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Numbers problems

  1. Jun 30, 2010 #1
    It's from Cardano's Algebra book.

    Divide 10 into 2 parts whose product is 40.

    Is this just called Algebra? I've never seen problems like this before. How would you begin solving it? Thanks.
  2. jcsd
  3. Jun 30, 2010 #2
    Call the two parts x and y. Then in my understanding the question asks to determine x and y such that x+y=10 and xy=40. Of course there is no reason why such numbers should exist.
  4. Jun 30, 2010 #3
    Hint: In the Reals there may be no reason, but in the Complexes you may find something.
  5. Jun 30, 2010 #4
    If there are such numbers, then they can be written as [itex]x[/itex] and [itex]10 - x[/itex]. Their product is 40, so we have the equation:

    x (10 - x) = 40

    This is a quadratic equation. It reduces to the normal form:

    x^{2} - 10 x + 40 = 0

    Completing the square of the quadratic trinomial, we get:

    (x - 5)^{2} + 15

    This cannot be less than 15, so there are no such real numbers.
  6. Jul 1, 2010 #5


    Staff: Mentor

    Which is not to say that there aren't solutions to the equation. They just don't happen to be real.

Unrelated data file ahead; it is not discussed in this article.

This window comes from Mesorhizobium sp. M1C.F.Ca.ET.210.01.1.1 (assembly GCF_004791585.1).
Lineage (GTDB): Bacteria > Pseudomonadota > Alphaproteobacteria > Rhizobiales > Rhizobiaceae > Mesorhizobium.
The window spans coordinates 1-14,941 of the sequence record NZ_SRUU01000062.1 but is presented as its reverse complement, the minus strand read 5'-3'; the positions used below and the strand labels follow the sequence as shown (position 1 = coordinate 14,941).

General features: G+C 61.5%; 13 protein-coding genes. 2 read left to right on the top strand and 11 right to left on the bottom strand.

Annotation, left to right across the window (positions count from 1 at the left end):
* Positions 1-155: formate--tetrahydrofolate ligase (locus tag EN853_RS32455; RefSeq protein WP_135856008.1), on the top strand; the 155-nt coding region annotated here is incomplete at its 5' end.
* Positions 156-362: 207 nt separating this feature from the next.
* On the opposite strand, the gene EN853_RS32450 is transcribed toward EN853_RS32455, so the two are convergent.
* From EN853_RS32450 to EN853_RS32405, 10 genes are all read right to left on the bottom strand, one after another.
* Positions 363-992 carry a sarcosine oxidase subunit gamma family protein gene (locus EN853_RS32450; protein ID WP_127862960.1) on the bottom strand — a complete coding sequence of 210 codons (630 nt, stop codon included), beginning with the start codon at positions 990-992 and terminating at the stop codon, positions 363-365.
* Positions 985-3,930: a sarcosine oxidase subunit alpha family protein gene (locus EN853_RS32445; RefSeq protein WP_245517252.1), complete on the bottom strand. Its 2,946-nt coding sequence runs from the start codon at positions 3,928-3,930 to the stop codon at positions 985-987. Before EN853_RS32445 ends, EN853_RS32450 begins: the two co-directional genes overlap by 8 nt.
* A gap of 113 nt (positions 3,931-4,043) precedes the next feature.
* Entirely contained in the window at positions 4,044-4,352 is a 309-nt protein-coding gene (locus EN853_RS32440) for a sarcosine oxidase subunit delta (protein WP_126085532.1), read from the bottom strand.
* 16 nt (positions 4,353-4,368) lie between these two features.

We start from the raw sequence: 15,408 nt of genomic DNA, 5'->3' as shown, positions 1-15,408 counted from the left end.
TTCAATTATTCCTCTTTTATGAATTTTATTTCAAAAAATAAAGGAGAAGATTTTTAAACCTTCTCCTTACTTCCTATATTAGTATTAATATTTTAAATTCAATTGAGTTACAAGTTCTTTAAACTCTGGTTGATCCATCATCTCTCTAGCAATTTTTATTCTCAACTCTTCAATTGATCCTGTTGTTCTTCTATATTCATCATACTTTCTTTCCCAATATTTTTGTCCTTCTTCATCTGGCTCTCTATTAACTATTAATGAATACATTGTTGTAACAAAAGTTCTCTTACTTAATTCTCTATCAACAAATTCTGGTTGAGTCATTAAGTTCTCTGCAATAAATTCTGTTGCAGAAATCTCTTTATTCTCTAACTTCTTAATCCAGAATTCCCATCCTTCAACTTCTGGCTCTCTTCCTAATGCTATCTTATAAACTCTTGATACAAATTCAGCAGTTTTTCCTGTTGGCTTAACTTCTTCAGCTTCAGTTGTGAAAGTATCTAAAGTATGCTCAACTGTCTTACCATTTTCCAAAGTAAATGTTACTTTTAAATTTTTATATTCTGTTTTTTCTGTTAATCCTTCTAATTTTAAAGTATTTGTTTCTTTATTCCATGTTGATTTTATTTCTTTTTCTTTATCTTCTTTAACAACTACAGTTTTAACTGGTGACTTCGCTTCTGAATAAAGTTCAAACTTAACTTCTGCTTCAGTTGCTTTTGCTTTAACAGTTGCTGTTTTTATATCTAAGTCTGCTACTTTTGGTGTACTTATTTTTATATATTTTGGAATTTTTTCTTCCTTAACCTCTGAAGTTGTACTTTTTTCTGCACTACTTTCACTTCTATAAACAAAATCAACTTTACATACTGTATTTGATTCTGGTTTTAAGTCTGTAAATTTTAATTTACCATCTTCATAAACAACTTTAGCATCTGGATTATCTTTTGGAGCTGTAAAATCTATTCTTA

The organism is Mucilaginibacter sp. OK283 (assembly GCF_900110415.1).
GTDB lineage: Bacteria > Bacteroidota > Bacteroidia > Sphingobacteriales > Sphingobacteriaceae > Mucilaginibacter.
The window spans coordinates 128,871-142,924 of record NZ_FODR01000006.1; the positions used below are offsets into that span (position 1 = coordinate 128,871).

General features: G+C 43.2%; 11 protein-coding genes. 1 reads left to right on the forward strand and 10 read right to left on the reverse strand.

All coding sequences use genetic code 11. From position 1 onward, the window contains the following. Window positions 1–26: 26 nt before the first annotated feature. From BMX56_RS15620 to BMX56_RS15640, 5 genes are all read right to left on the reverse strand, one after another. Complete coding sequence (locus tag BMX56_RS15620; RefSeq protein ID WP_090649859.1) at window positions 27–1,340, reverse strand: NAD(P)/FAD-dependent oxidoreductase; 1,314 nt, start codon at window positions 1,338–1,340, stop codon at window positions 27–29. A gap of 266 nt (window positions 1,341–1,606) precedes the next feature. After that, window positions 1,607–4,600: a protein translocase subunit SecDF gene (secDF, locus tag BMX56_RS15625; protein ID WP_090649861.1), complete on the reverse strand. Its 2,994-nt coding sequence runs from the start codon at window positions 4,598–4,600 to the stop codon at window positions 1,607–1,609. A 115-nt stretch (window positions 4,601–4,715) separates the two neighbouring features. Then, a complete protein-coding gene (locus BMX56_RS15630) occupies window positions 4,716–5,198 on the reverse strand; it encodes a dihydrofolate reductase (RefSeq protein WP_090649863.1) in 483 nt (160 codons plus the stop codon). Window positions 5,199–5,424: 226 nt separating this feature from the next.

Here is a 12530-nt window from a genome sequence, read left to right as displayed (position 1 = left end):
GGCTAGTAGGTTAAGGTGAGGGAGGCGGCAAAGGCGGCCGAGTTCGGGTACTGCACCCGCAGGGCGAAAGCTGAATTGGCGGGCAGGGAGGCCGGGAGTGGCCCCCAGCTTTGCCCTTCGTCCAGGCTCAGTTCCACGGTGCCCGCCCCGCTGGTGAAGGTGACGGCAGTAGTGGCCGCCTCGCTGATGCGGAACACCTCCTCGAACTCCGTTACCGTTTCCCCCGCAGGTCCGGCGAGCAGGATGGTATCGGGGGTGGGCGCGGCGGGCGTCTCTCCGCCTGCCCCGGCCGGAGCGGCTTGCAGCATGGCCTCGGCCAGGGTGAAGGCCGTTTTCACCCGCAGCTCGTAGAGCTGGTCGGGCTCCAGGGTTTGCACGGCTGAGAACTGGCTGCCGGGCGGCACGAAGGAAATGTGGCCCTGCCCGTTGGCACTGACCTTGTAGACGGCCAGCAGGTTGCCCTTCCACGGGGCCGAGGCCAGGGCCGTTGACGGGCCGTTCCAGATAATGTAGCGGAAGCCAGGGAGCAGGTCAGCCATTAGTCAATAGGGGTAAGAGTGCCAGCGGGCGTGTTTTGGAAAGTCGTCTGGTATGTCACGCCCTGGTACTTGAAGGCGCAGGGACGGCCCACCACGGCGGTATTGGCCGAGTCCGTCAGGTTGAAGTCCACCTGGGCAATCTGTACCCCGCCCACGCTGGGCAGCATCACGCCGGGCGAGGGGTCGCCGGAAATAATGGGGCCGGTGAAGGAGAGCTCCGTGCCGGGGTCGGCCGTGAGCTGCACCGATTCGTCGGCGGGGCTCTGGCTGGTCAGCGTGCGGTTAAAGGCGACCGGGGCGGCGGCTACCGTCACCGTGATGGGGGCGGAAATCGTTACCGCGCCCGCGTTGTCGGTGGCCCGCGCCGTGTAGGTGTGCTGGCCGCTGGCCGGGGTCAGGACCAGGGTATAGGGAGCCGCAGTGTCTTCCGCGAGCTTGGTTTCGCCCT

7. Jul 1, 2010 #6
    Which means his original problem has no solution. He wasn't looking for any numbers, he was looking for 10 to be divided into two parts.
  8. Jul 1, 2010 #7
    And these parts are not a priori restricted to be positive.
  9. Jul 1, 2010 #8


    Staff: Mentor

    Or even real.

    According the the Wikipedia article (http://en.wikipedia.org/wiki/Gerolamo_Cardano) I glanced at yesterday, Cardano "acknowledged the existence of what are now called imaginary numbers, although he did not understand their properties".
  10. Jul 1, 2010 #9
    That's what I meant to write.
    Then the question is, if he didn't understand their properties, did he know how to multiply complex numbers? He could certainly, without any knowledge write down an expression for x and y involving roots of negative numbers. And complex numbers written in the form of roots of negative numbers are easily multiplied so he could easily check that his result was correct.
  11. Jul 1, 2010 #10


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    Science Advisor
    Homework Helper

    He understood how to multiply them and add them, just denied that they were meaningful.
  12. Jul 2, 2010 #11
    Please show where the OP allowed for this possibility?
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